He said Caritas Internationalis responded to the pope’s call by creating a Covid-19 response fund, and through its federation “is helping more than 7.8 million people in 14 countries, including Ecuador, India, Palestine, Bangladesh, Lebanon and Burkina Faso.” Furthermore, Caritas organizations in various countries have engaged in bi-lateral programs with Caritas organizations in particularly difficult situations and are helping 1.9 million beneficiaries, by funding programs totaling 9 million euros. Through projects in India and elsewhere, Caritas is helping families “with basic food assistance, hygiene kits, items like soap, diapers and cash assistance for subsidizing rents and other urgent needs.”

But, Mr. John remarked, “unfortunately there are hundreds of thousands more who need our help.” In this context, he mentioned Caritas South Africa, “which does not have enough food to distribute to the thousands of migrants who are lining up in front of its offices every day because they have nothing to live on.”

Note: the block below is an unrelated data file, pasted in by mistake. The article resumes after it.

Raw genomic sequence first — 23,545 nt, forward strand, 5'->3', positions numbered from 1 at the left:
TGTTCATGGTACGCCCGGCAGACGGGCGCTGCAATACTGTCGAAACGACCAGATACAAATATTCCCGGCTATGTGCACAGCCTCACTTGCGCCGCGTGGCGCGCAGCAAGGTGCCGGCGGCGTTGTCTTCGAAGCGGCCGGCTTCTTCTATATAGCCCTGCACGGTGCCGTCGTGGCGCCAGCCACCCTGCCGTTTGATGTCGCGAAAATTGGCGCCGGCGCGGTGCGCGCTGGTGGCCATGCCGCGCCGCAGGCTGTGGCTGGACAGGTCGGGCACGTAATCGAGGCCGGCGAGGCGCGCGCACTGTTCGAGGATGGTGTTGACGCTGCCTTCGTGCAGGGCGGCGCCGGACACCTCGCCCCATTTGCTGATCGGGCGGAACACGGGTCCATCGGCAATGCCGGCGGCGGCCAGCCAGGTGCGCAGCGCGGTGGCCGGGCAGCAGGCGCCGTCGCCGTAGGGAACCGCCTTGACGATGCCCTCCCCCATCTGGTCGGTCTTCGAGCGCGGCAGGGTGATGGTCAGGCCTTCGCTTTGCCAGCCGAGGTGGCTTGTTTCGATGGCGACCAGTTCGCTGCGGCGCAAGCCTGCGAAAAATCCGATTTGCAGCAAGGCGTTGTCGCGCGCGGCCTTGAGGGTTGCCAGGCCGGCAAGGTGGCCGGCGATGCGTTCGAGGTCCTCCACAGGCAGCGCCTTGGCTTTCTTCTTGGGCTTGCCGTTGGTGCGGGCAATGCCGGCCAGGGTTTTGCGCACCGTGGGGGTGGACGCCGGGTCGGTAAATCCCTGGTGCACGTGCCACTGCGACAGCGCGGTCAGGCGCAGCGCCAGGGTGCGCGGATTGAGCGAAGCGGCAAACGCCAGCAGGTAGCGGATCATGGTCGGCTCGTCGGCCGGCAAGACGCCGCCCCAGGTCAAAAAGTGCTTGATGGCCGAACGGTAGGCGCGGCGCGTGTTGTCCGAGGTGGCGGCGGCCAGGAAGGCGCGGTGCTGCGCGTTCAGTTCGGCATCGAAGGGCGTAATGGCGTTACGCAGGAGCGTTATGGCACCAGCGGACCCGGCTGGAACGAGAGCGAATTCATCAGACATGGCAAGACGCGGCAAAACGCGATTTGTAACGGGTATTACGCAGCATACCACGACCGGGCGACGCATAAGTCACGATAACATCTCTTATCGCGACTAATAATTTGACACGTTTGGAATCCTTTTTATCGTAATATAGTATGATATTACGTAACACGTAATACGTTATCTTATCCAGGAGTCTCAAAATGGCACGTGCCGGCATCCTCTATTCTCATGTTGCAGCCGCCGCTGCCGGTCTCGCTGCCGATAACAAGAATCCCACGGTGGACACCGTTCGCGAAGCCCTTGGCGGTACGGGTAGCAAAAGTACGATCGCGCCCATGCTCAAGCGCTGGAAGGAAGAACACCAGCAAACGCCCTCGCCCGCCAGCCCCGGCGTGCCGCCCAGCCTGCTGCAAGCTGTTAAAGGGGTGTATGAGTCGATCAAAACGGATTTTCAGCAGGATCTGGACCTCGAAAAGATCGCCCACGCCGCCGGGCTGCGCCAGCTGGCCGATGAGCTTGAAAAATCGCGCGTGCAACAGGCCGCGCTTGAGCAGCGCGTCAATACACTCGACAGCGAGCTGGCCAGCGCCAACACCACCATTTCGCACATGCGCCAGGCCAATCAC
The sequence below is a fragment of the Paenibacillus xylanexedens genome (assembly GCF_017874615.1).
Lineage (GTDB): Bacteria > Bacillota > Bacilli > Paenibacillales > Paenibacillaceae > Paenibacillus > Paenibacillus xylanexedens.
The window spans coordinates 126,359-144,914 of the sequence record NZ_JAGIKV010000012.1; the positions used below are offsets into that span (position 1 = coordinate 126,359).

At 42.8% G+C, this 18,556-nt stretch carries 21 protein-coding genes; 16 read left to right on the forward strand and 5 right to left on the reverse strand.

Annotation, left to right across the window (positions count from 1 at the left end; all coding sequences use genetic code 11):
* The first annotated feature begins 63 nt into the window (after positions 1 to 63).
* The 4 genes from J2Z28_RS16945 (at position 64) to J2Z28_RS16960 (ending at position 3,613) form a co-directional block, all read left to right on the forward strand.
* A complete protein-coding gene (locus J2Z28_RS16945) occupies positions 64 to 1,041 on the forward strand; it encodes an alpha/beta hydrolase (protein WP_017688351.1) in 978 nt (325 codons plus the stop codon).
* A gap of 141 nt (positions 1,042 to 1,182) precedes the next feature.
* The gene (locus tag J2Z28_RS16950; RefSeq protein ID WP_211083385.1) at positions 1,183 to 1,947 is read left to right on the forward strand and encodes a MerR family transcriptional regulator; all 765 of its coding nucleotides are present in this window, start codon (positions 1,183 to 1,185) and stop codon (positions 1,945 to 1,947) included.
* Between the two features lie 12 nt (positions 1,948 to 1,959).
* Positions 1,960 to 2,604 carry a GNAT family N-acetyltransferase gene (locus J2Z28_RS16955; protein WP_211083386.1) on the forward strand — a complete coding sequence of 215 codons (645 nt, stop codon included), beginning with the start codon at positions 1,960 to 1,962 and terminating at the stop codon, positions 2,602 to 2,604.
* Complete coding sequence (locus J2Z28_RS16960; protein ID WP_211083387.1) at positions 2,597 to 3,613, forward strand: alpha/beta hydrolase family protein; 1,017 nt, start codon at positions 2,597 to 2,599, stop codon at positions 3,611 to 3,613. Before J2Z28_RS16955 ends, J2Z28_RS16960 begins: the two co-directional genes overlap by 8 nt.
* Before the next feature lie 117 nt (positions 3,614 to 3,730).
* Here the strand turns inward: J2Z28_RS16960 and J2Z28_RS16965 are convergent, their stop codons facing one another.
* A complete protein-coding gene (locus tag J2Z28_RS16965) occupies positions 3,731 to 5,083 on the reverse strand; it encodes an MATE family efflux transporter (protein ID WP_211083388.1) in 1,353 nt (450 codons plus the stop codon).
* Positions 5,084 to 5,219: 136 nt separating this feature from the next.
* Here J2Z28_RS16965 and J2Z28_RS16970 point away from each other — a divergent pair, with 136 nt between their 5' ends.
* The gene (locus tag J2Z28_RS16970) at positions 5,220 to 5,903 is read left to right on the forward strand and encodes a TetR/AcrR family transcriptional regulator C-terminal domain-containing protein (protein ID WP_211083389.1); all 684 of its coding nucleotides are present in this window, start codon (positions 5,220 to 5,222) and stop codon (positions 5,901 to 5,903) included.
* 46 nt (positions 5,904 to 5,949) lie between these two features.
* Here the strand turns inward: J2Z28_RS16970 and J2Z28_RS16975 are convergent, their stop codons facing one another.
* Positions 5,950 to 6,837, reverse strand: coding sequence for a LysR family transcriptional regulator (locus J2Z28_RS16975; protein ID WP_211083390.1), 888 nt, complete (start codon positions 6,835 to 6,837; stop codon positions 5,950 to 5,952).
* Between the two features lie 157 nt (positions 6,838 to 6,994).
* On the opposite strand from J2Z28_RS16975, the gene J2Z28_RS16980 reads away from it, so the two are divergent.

Caritas International has called for “the cancellation of the debt of the poorest countries.

He said Caritas Internationalis reiterates its appeals to the international community during the pandemic “to remove sanctions on Iran, Lebanon, Syria, Libya and Venezuela so that aid to the affected people can be guaranteed and so Caritas, through the church, can continue to play its role of support for the poor and most vulnerable.”

He said Caritas International has called for “the cancellation of the debt of the poorest countries, or at least cancellation of the debt on interest payments for 2020,” and for international aid to be given to countries in need.